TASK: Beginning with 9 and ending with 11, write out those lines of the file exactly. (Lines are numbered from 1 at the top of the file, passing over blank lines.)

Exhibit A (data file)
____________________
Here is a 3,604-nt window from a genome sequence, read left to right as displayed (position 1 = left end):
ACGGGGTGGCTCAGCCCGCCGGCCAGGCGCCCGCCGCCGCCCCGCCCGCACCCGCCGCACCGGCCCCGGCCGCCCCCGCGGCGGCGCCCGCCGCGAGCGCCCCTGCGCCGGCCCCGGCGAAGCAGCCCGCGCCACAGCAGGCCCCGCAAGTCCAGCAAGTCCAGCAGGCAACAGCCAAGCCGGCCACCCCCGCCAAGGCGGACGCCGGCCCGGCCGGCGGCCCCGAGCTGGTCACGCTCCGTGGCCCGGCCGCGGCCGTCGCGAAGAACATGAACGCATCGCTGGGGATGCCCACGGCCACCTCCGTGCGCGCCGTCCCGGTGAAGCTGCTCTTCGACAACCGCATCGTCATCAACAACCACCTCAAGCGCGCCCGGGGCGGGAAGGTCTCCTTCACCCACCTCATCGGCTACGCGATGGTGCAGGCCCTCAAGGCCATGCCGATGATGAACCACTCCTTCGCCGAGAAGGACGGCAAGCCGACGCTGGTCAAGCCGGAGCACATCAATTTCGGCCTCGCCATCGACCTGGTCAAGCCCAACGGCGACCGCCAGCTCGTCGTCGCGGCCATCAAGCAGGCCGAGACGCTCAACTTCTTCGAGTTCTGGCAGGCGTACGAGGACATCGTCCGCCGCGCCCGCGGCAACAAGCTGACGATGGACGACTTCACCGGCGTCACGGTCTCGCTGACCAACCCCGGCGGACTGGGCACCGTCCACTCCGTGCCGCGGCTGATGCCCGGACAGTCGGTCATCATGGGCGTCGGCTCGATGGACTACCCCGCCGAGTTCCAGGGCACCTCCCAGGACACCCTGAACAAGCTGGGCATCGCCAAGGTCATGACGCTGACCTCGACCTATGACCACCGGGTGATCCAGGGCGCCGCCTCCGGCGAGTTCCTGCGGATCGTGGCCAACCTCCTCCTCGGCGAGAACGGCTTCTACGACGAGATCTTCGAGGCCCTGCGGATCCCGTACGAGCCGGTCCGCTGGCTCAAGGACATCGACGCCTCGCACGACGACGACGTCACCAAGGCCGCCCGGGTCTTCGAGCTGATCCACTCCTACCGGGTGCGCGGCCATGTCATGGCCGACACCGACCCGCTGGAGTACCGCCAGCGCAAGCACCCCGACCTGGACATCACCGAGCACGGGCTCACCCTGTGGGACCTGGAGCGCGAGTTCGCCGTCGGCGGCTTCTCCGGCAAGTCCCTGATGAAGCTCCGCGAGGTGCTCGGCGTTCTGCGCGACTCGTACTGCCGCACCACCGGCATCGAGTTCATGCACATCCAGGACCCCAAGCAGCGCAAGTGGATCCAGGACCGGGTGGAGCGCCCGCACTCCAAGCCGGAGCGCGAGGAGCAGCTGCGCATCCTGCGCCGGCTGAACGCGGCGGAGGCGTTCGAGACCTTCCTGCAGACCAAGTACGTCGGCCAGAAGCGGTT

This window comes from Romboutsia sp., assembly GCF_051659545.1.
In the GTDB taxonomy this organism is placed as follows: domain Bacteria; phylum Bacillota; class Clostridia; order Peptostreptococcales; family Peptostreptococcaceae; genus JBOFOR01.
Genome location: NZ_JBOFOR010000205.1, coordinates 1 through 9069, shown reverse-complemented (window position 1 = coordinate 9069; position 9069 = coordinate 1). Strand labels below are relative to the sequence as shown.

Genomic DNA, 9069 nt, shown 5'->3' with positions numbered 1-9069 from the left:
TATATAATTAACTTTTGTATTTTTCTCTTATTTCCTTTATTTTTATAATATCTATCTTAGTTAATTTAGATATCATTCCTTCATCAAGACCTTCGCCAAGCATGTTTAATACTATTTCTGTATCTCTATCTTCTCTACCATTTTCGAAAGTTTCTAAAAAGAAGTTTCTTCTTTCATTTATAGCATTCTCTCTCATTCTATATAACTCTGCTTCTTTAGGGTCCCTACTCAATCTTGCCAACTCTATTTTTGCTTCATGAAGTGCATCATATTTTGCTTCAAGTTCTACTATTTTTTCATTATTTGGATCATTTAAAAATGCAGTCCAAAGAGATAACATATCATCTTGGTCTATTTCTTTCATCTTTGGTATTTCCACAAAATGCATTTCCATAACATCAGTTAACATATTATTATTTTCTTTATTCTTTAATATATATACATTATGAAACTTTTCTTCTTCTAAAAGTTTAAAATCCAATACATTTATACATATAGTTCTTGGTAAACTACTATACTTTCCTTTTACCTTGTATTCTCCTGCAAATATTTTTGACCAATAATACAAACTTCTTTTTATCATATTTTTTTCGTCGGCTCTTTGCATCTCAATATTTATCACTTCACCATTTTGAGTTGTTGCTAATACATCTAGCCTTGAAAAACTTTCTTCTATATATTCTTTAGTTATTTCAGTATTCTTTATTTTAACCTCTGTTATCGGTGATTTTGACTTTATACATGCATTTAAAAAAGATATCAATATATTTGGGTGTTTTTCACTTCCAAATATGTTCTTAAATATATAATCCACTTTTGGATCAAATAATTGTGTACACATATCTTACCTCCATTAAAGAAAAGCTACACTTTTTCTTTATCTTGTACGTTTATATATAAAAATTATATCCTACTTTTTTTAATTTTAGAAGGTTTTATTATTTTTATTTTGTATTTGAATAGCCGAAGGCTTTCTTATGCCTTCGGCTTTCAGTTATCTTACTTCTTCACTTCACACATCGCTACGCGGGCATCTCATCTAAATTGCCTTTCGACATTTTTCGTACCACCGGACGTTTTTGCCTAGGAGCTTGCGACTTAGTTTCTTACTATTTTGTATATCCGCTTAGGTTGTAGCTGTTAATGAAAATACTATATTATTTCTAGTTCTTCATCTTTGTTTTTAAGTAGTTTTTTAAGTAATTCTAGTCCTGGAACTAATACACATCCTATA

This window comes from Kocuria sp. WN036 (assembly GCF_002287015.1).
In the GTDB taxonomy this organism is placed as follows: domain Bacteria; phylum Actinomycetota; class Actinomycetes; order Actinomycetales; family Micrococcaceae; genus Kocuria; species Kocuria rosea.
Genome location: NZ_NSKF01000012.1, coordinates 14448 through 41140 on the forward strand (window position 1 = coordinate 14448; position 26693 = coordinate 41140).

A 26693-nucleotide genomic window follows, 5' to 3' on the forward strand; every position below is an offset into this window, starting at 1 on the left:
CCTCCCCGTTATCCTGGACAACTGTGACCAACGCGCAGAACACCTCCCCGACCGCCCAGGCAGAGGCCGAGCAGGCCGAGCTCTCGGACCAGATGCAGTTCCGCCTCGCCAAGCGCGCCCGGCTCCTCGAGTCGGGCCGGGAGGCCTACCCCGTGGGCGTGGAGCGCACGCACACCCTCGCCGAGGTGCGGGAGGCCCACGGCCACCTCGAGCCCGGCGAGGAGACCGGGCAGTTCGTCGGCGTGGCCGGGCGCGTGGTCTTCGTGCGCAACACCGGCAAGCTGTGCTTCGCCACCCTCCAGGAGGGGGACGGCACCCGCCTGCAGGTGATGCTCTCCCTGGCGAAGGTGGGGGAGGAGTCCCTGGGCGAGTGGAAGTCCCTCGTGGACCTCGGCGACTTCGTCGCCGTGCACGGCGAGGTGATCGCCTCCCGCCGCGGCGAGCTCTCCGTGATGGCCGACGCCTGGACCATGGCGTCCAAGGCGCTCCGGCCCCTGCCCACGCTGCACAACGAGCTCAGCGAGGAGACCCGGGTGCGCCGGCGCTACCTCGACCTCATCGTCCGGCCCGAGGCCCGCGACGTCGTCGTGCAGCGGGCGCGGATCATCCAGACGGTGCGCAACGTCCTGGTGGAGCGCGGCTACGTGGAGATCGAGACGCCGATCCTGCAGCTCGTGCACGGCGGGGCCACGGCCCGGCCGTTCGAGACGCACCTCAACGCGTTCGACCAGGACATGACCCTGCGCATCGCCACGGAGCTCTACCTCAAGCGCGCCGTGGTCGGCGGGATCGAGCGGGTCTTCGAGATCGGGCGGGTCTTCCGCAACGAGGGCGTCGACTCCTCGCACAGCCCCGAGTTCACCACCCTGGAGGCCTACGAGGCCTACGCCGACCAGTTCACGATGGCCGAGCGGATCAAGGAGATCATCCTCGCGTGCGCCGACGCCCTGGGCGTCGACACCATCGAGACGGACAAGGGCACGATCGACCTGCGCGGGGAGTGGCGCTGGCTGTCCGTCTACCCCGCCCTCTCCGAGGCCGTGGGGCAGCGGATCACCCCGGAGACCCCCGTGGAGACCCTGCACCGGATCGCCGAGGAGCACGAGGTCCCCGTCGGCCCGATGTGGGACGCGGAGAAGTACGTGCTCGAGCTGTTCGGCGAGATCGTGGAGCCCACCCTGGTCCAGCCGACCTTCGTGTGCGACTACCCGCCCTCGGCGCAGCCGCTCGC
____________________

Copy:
In the GTDB taxonomy this organism is placed as follows: domain Bacteria; phylum Actinomycetota; class Actinomycetes; order Actinomycetales; family Micrococcaceae; genus Kocuria; species Kocuria rosea.
Genome location: NZ_NSKF01000012.1, coordinates 14448 through 41140 on the forward strand (window position 1 = coordinate 14448; position 26693 = coordinate 41140).

A 26693-nucleotide genomic window follows, 5' to 3' on the forward strand; every position below is an offset into this window, starting at 1 on the left: